@HankCampbell @phylogenomics True, there are more of them than you but we can't back down from truth lest people only hear fairy tales.

    @iddux that does not scare me at all . We should pursue the truth whatever others will do with our words . of course care is still helpful

    @iddux @phylogenomics one consideration is that your own words may be turned against you

    @HankCampbell Not sure I agree w/ your premise. Regardless, nobody has unlimited time. Debating creationists is not my top pick for mine.

    @HankCampbell @phylogenomics insecure types worry about legitimizing cranks. Confident people know truth and argument wins with most.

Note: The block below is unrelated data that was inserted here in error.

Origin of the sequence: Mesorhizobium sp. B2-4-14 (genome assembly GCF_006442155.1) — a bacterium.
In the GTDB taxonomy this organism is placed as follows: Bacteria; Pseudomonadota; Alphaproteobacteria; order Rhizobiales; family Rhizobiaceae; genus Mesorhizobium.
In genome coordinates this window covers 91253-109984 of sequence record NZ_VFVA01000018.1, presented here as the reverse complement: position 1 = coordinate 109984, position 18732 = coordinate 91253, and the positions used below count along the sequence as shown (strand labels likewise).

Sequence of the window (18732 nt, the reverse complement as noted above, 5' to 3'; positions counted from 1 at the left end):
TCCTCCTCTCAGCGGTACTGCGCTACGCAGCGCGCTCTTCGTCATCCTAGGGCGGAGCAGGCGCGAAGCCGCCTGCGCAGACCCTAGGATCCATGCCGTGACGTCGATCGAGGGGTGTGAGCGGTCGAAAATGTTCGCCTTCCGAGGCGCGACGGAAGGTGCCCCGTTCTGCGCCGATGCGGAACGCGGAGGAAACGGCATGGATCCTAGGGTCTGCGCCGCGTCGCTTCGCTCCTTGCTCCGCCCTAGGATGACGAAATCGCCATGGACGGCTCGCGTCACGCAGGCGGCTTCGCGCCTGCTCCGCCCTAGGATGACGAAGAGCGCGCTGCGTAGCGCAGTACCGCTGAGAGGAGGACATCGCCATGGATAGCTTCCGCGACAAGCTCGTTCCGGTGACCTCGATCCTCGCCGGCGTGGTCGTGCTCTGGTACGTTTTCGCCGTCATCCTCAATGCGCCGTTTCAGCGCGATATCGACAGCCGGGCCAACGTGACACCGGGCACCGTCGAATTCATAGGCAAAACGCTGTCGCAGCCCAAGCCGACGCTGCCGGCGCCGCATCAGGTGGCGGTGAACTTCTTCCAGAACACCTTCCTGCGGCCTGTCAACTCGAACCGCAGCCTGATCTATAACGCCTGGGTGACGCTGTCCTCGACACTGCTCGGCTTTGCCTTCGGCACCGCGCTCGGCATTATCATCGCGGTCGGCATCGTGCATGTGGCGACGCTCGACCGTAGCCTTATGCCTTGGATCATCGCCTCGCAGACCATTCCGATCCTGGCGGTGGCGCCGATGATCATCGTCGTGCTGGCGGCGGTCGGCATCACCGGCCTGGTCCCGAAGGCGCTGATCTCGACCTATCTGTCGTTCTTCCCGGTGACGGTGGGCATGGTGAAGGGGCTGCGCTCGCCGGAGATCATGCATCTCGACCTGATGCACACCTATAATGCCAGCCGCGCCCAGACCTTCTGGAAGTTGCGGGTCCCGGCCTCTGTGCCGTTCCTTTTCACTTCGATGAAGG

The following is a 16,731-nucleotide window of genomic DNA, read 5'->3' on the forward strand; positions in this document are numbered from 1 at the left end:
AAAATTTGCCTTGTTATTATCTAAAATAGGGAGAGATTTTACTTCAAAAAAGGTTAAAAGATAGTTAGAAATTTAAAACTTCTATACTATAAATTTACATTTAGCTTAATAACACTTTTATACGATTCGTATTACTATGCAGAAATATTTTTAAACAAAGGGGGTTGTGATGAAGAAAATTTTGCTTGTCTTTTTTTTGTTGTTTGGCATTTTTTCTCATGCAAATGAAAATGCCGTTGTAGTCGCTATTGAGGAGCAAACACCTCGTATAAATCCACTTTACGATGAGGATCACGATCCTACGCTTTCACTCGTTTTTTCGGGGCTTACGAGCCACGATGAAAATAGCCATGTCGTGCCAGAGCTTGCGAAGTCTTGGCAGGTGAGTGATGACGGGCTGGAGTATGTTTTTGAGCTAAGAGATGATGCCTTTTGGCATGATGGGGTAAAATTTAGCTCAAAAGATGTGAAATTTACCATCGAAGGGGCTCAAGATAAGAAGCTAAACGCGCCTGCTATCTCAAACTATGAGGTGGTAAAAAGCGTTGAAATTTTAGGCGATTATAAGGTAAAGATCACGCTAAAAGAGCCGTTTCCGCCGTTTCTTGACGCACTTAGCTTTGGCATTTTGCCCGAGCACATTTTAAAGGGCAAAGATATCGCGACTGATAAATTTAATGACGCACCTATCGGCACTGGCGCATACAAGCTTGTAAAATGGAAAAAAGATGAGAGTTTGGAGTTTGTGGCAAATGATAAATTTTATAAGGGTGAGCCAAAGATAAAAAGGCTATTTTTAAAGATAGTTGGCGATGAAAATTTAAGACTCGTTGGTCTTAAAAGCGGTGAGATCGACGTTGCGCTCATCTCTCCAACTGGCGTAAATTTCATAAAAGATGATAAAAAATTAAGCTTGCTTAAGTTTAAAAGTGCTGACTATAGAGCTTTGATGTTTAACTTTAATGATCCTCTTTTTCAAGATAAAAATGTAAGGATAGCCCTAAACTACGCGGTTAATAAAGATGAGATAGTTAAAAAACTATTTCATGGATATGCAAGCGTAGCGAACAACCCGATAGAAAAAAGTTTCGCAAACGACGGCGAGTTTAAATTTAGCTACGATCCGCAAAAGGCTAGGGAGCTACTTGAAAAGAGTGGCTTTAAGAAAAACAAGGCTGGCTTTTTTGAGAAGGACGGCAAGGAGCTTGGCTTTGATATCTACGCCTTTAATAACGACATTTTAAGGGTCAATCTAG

@MikeyJ There is an Islamic Creationist movement. I even got a book sent to me by Harun Tahya (

    @MikeyJ @phylogenomics Out of interest, have you ever come across any discussion about evolution that involves a religion other than Christianity?

    @macbruski I don't agree. Anyone can schedule a public forum. If there was a public forum on oxygen being fake should chemists respond?

    @macbruski @phylogenomics When and how to debate creationists:

    @macbruski @phylogenomics The trouble is that only 40% of Americans believe in evolution, ~0% of Americans believe oxygen is fake.

    @catoft @phylogenomics IMO a debate is useful only if someone's mind is open to change. Here they want to use you to harden their own position.

    Wondering if evolutionary biologists should "debate" creationists/ID supporters?